Italian-Americans don't really eat a proper Mediterranean Diet. They do eat lots of vegetables and olive oil, but the diet has too much cheese and pasta. A big plate of baked ziti with a side of iceberg lettuce is not proper Italian food. Over the years, we've tossed out some bad habits from the Bronx Italian days and gone back to old school cooking.
Here are some tips:
1. In order to concentrate on cooking lots of vegetables, I simplify the meat dish. I make something that takes ten minutes to heat up, like sausage, some ham or a piece of fish that only needs salt and pepper. Or I'll buy a rotisserie chicken.
2. Buy the gallons of olive oil and store it in a dispenser like this one. Do not get one of those mister oil dispensers. They get all gummed up and you really need more oil than a mist. Never use vegetable oil or butter.
3. Always have garlic at home and store it in a special jar in your cabinet, like this one. Own a garlic press, but don't be afraid to simply slice up the garlic in slabs and fry them up before you add your vegetables.
4. An essential pantry: dried red pepper flakes, cumin, curry, oregano, bay leaves, various pre-mixed FRESH spice combos (not McCormick crap), garlic powder, tons of cans of Italian (not Hunt's) tomatoes, jars of red peppers, jars of artichoke hearts, jars of sun dried tomatoes, cans of beans, boxes of chicken and beef broth, pasta, rices (not Uncle Ben's or any bleached white stuff), couscous, tuna.
5. I always have the following items in the fridge: onions, peppers, carrots, celery, lettuce, olives, and potatoes. Then I fill up the fridge with whatever fruits and vegetables and fresh herbs look happy in the supermarket. Right now, everything looks a little sad, so I drive to Whole Foods and get their frozen versions of vegetables. I especially love their frozen kale and collard greens, because it's already cleaned and chopped.
6. OK, back to the cooking part. Let's talk about the carbs. I always have a side of carbs (pasta, rice, couscous, or potato), but they are never stand-alone dishes. I mix them heavily with herbs, spices, and/or vegetables.
For example, I'll make a box of plain couscous. Maybe I'll throw in half a brick of bullion to add a little flavor. I'll serve the plain stuff to the kids with a little parm cheese. Then I'll saute onion and garlic in olive oil, add zucchini, add spices, add a can of beans, and then mix the rest of the couscous with that.
Another example. I'll peel a potato, chop it into big chunks, and then boil it. I'll add a little butter and some parsley to half of the potatoes for the kids. Then I'll spice and vegetable up a version for Steve and myself.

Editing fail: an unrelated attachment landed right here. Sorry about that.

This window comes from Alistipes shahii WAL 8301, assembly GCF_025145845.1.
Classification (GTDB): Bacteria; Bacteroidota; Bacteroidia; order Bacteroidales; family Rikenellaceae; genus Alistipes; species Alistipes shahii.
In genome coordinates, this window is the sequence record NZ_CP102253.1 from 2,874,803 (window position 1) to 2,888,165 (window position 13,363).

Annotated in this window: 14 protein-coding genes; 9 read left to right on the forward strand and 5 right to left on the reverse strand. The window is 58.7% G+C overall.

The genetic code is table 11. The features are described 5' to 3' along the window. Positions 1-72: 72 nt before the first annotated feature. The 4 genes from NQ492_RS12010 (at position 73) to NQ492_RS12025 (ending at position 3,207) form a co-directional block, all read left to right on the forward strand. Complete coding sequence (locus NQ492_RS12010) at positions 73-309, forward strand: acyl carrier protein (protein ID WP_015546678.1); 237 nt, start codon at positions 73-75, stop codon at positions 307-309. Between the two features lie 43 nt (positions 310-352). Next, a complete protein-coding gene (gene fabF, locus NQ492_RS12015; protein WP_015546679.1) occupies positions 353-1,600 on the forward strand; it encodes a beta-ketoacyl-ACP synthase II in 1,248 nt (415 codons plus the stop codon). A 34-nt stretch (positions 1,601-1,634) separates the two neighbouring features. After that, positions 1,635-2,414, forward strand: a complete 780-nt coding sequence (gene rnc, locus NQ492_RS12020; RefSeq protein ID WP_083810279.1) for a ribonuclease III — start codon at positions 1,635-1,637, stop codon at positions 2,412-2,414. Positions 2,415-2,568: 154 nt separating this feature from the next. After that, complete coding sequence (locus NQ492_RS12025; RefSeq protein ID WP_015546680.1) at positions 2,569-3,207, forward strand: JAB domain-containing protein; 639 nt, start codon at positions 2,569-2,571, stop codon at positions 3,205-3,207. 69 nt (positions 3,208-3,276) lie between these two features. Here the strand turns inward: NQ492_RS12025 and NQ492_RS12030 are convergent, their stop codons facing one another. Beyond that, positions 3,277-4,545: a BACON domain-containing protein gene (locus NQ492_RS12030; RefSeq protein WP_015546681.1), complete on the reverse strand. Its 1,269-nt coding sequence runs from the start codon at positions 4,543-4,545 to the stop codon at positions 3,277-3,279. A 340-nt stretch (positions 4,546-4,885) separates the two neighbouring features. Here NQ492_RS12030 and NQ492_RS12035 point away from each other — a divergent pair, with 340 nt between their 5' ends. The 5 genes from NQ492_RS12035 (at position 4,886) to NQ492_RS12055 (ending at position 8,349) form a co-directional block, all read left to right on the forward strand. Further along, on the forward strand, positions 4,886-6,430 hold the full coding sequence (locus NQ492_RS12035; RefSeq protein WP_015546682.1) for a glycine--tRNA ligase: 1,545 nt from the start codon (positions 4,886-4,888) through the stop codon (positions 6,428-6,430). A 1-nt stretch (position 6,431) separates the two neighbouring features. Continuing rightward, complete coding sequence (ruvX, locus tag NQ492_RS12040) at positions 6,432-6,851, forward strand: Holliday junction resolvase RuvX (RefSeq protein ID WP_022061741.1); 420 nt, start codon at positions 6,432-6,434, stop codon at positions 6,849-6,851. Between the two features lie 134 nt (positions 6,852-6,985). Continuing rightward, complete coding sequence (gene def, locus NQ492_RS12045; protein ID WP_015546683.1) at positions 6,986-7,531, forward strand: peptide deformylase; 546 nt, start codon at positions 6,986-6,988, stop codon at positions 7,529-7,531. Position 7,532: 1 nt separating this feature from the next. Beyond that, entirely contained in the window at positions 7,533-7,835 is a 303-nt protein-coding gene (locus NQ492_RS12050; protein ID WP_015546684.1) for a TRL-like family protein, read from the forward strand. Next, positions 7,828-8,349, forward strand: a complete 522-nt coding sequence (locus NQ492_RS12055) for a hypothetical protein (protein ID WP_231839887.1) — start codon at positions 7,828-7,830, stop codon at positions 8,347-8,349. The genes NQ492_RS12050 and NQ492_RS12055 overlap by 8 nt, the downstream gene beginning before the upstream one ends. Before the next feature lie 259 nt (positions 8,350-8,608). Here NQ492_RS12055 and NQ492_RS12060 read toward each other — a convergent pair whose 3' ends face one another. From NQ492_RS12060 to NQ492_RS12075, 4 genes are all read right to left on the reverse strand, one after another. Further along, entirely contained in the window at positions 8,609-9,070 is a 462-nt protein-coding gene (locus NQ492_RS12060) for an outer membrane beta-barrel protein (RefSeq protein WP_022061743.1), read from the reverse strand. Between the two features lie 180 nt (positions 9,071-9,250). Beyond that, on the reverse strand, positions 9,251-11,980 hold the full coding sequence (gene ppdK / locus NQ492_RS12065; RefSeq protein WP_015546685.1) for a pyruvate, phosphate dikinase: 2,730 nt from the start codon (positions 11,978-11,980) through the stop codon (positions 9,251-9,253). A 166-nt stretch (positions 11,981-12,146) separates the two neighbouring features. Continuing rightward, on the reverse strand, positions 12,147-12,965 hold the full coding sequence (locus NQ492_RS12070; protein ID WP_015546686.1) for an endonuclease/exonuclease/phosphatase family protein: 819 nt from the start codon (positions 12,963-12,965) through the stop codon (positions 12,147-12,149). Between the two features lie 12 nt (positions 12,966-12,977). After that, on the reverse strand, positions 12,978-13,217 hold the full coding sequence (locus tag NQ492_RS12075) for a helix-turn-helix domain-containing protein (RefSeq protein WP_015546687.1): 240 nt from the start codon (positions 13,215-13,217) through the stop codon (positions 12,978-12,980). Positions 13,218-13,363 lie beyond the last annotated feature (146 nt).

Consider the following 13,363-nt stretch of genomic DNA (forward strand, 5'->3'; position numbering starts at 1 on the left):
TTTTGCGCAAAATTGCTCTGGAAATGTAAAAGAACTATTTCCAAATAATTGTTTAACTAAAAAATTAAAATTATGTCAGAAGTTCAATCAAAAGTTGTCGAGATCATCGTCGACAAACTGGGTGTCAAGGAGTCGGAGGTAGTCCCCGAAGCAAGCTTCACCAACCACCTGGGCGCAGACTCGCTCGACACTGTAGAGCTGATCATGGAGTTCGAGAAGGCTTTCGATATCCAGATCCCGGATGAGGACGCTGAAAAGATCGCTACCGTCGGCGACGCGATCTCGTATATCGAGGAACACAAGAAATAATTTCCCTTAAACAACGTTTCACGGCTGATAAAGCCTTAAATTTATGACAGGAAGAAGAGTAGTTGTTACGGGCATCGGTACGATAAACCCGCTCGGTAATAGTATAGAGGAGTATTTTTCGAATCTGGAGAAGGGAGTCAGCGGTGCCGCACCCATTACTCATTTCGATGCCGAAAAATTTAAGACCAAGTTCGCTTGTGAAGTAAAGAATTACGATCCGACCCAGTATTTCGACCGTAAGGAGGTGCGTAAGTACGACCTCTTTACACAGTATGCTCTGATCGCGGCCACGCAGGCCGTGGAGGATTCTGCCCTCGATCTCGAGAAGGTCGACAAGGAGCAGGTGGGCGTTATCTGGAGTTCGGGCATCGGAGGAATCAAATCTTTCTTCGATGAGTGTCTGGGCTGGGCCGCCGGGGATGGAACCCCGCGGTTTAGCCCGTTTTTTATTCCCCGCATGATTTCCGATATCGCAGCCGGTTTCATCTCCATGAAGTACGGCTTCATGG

7. Always have a salad and a cooked vegetable. My mom did that. I do that.
8. This is very time consuming stuff, but that's the way it is supposed to be. Dinner is about more than shoving fuel down the gullet. It's family time. There are no shortcuts.
9. One of my biggest changes in the past few years is the types of cheese that we consume. I stopped buying mozzarella, except for the hand-made stuff as a treat. I stopped buying cheddar and swiss. I go for little nuggets of highly flavorful stuff like blue cheese or feta. I sprinkle that stuff liberally on salads, vegetables, and carbs. I'm not making foods where the primary component is cheese, like lasagna or Mexican stuff.
10. I buy desserts for the kids that I don't like. Ice-cream doesn't do anything for me, so that's what the kids get after dinner. If I remember. Mostly, we forget to give the kids any dessert.
11. Learn how to cook vegetables. I think most people hate vegetables, because they cook them badly. They are too droopy or under seasoned. By doing easy meats and carbs, I've concentrated my efforts on the vegetables. Thanks to my CSA, I was forced to learned how to deal with the beet this summer. Now we love them.
Anyway, we eat like this, because it tastes good, not because we're on a diet or anything.
It is very time consuming, and I certainly couldn't do this if I was getting home at 8 every night. I suppose it is a luxury in this day and age. But I am home at the moment. I've got the kids doing homework in the kitchen, so I'm cooking and doing homework assistance at the same time. Working friends cook like this by spending an entire Sunday preparing meals for the week.